Fresno prepares for zealous code enforcement with many question marks

After two disasters, Fresno is putting “force” in “Code Enforcement.” How activists, cops and City Hall will handle it.


Got a leaky roof and a landlord who doesn’t give a hoot? Call Fresno code enforcement.


You’ll get your roofer – and maybe a cop, as well.

City Hall is bringing a new strategy to code enforcement, one that has thrown some of the division’s harshest critics off stride.

City officials have taken those critics’ biggest complaint – tepid enforcement of housing code harms the wellbeing of renters – and done them one better.

We’re going to make sure the toilets flush, city officials said. And we’re going to wage an all-out war on the thing most damaging to the health of Fresnans, especially those who are poor and minorities – crime.

City Manager Bruce Rudd gave a hint of what this means on Dec. 8 at a news conference at Summerset Village Apartments in central Fresno.

Summerset, of course, is the complex that went weeks without gas or hot water when broken pipes forced PG&E to shut off the natural gas.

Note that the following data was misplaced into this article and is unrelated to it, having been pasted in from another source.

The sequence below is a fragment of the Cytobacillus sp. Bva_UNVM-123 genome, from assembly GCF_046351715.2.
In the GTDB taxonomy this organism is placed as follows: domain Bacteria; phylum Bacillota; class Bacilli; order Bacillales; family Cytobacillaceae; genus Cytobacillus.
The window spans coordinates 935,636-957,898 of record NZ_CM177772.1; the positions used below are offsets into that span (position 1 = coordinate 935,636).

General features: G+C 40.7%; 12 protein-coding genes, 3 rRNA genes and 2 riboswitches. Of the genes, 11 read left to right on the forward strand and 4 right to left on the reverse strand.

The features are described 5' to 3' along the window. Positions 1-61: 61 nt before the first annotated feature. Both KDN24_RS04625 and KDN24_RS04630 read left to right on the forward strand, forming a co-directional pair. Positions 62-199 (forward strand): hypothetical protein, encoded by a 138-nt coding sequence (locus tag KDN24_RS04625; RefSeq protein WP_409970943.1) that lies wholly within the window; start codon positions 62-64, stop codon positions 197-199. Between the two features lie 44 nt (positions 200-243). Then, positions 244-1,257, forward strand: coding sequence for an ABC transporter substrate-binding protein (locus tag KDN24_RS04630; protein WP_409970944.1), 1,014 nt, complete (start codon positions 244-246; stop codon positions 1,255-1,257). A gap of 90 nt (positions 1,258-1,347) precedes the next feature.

Rudd stood in a Summerset parking lot to announce creation of a special “code enforcement strike team.” The team will identify substandard housing throughout the city and make sure everything is brought up to code.

The team features two of the city’s top code enforcement officers.

“We’re putting negligent property owners on notice,” Rudd said. “Get your act together or face charges.”

But this team, as it knocks on apartment doors and asks questions of vulnerable tenants, will include one other type of officer – a Fresno cop.

Code enforcement, Fresno’s festering sore of a public policy issue for a good seven years, will never again be the same.

Let’s take a look at what this might mean for the health of Fresno’s 515,000 residents.

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